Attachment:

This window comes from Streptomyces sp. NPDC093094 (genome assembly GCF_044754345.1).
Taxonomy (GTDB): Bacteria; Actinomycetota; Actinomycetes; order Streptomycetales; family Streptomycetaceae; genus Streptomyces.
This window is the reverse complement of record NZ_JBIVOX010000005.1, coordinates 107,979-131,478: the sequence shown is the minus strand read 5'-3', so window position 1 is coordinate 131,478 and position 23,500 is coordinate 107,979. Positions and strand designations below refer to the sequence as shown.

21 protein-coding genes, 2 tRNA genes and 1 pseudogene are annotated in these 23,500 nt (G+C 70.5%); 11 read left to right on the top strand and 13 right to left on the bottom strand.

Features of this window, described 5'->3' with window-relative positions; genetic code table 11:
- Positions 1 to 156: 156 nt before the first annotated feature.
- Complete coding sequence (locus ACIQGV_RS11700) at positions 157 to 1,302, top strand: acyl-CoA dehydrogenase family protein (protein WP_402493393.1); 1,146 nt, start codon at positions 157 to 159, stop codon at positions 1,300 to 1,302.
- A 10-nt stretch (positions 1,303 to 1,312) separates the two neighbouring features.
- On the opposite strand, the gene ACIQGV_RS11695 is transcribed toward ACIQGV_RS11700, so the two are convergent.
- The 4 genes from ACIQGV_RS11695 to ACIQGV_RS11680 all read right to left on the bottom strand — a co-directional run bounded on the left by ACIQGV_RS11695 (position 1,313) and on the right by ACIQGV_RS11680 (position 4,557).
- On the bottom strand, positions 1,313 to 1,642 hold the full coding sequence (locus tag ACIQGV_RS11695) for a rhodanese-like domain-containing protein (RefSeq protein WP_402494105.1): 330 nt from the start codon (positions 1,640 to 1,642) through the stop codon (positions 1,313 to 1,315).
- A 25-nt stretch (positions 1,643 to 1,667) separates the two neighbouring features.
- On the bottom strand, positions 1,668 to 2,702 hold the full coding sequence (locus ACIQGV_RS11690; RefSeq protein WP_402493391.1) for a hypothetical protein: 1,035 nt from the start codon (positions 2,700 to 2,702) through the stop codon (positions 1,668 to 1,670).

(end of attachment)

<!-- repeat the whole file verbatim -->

This window comes from Streptomyces sp. NPDC093094 (genome assembly GCF_044754345.1).
Taxonomy (GTDB): Bacteria; Actinomycetota; Actinomycetes; order Streptomycetales; family Streptomycetaceae; genus Streptomyces.
This window is the reverse complement of record NZ_JBIVOX010000005.1, coordinates 107,979-131,478: the sequence shown is the minus strand read 5'-3', so window position 1 is coordinate 131,478 and position 23,500 is coordinate 107,979. Positions and strand designations below refer to the sequence as shown.

21 protein-coding genes, 2 tRNA genes and 1 pseudogene are annotated in these 23,500 nt (G+C 70.5%); 11 read left to right on the top strand and 13 right to left on the bottom strand.

Features of this window, described 5'->3' with window-relative positions; genetic code table 11:
- Positions 1 to 156: 156 nt before the first annotated feature.
- Complete coding sequence (locus ACIQGV_RS11700) at positions 157 to 1,302, top strand: acyl-CoA dehydrogenase family protein (protein WP_402493393.1); 1,146 nt, start codon at positions 157 to 159, stop codon at positions 1,300 to 1,302.
- A 10-nt stretch (positions 1,303 to 1,312) separates the two neighbouring features.
- On the opposite strand, the gene ACIQGV_RS11695 is transcribed toward ACIQGV_RS11700, so the two are convergent.
- The 4 genes from ACIQGV_RS11695 to ACIQGV_RS11680 all read right to left on the bottom strand — a co-directional run bounded on the left by ACIQGV_RS11695 (position 1,313) and on the right by ACIQGV_RS11680 (position 4,557).
- On the bottom strand, positions 1,313 to 1,642 hold the full coding sequence (locus tag ACIQGV_RS11695) for a rhodanese-like domain-containing protein (RefSeq protein WP_402494105.1): 330 nt from the start codon (positions 1,640 to 1,642) through the stop codon (positions 1,313 to 1,315).
- A 25-nt stretch (positions 1,643 to 1,667) separates the two neighbouring features.
- On the bottom strand, positions 1,668 to 2,702 hold the full coding sequence (locus ACIQGV_RS11690; RefSeq protein WP_402493391.1) for a hypothetical protein: 1,035 nt from the start codon (positions 2,700 to 2,702) through the stop codon (positions 1,668 to 1,670).